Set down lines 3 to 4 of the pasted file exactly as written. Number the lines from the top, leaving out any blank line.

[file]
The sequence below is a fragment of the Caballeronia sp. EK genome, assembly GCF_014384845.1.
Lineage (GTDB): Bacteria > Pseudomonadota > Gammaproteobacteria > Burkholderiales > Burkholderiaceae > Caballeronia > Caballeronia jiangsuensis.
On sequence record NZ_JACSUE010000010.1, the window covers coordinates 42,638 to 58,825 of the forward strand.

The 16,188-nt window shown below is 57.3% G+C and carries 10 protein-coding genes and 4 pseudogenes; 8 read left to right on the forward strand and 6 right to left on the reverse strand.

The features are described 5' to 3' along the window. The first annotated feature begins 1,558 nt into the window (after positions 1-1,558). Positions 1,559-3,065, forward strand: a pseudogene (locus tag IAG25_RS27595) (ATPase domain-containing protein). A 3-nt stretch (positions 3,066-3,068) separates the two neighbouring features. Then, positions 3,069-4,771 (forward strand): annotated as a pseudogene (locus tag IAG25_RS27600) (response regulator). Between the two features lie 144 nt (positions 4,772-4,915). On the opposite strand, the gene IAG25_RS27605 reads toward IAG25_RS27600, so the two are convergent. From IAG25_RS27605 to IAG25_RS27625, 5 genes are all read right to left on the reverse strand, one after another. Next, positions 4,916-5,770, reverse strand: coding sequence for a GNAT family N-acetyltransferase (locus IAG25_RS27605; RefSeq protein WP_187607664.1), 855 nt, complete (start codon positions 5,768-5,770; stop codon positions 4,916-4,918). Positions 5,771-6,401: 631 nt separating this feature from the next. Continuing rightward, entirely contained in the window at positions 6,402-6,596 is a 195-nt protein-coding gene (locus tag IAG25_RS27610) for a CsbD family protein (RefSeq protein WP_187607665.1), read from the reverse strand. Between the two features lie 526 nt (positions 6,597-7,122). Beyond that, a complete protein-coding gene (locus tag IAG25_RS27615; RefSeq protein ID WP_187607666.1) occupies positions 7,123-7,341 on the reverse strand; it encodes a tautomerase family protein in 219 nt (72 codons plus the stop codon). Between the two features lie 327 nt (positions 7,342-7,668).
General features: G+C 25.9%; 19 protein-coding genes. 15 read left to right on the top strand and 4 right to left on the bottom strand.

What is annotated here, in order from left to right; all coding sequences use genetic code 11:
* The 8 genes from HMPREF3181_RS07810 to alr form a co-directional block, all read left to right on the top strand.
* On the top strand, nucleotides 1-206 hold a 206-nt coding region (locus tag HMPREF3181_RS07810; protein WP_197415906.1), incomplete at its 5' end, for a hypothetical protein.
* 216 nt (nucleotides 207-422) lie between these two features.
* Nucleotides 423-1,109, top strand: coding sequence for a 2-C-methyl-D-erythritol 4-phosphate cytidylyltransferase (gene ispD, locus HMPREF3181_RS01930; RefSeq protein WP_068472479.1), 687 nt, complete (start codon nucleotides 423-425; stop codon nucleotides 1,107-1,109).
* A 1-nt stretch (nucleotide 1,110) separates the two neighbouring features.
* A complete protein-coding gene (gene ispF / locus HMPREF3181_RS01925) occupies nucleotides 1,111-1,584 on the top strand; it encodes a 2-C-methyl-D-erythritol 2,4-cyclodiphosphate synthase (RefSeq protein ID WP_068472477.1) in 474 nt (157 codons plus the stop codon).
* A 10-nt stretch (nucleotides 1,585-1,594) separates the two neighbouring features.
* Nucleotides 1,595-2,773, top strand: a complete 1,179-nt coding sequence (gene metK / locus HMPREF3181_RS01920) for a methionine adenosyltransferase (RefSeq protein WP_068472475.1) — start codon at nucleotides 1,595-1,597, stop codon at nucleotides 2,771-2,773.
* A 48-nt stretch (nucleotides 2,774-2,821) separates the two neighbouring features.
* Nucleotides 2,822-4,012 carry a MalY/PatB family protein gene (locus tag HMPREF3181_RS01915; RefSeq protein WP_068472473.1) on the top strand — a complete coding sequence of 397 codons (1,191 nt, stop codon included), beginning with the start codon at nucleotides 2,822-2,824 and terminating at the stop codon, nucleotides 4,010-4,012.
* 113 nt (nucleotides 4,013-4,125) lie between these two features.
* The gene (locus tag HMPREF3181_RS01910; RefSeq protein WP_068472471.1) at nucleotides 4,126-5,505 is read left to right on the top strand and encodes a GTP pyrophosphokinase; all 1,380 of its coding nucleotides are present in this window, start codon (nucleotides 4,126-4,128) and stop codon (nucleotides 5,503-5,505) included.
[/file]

On sequence record NZ_JACSUE010000010.1, the window covers coordinates 42,638 to 58,825 of the forward strand.

The 16,188-nt window shown below is 57.3% G+C and carries 10 protein-coding genes and 4 pseudogenes; 8 read left to right on the forward strand and 6 right to left on the reverse strand.